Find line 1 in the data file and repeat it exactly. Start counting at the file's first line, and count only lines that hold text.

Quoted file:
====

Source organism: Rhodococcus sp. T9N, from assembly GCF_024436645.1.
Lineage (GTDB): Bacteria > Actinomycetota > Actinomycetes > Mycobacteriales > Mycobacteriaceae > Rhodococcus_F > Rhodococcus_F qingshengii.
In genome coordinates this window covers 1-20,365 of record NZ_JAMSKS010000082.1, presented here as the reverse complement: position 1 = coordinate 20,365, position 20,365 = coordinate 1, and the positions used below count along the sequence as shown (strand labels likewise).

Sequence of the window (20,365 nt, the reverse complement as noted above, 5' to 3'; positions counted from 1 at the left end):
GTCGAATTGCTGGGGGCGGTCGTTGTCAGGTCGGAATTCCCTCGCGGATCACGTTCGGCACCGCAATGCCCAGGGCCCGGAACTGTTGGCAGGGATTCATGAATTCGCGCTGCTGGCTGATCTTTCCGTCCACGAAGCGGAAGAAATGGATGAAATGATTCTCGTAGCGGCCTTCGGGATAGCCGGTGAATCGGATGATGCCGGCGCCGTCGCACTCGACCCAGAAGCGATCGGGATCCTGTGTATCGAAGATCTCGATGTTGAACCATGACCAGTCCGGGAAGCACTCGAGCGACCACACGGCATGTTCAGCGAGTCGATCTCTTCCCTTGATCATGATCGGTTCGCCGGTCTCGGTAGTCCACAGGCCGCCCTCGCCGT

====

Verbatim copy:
Source organism: Rhodococcus sp. T9N, from assembly GCF_024436645.1.